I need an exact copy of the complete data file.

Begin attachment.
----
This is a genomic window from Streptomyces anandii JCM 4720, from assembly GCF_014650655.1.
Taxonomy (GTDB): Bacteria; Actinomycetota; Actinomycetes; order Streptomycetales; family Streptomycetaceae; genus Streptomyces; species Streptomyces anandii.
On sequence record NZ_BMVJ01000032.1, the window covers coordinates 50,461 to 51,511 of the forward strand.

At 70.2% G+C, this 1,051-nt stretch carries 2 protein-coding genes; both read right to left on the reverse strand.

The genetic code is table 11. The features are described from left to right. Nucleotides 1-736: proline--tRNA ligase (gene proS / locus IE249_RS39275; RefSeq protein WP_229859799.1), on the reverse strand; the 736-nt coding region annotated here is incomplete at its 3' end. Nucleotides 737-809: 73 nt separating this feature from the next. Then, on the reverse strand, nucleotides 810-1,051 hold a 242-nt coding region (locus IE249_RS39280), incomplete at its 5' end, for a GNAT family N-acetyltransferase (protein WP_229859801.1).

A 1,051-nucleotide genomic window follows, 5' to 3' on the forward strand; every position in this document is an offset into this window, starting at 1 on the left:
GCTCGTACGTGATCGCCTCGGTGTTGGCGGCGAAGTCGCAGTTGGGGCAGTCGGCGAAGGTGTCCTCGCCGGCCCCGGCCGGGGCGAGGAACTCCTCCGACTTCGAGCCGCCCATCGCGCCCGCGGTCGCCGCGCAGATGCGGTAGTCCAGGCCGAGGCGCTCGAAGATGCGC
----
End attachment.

This is a genomic window from Streptomyces anandii JCM 4720, from assembly GCF_014650655.1.
Taxonomy (GTDB): Bacteria; Actinomycetota; Actinomycetes; order Streptomycetales; family Streptomycetaceae; genus Streptomyces; species Streptomyces anandii.
On sequence record NZ_BMVJ01000032.1, the window covers coordinates 50,461 to 51,511 of the forward strand.

At 70.2% G+C, this 1,051-nt stretch carries 2 protein-coding genes; both read right to left on the reverse strand.

The genetic code is table 11. The features are described from left to right. Nucleotides 1-736: proline--tRNA ligase (gene proS / locus IE249_RS39275; RefSeq protein WP_229859799.1), on the reverse strand; the 736-nt coding region annotated here is incomplete at its 3' end. Nucleotides 737-809: 73 nt separating this feature from the next. Then, on the reverse strand, nucleotides 810-1,051 hold a 242-nt coding region (locus IE249_RS39280), incomplete at its 5' end, for a GNAT family N-acetyltransferase (protein WP_229859801.1).

A 1,051-nucleotide genomic window follows, 5' to 3' on the forward strand; every position in this document is an offset into this window, starting at 1 on the left:
GCTCGTACGTGATCGCCTCGGTGTTGGCGGCGAAGTCGCAGTTGGGGCAGTCGGCGAAGGTGTCCTCGCCGGCCCCGGCCGGGGCGAGGAACTCCTCCGACTTCGAGCCGCCCATCGCGCCCGCGGTCGCCGCGCAGATGCGGTAGTCCAGGCCGAGGCGCTCGAAGATGCGC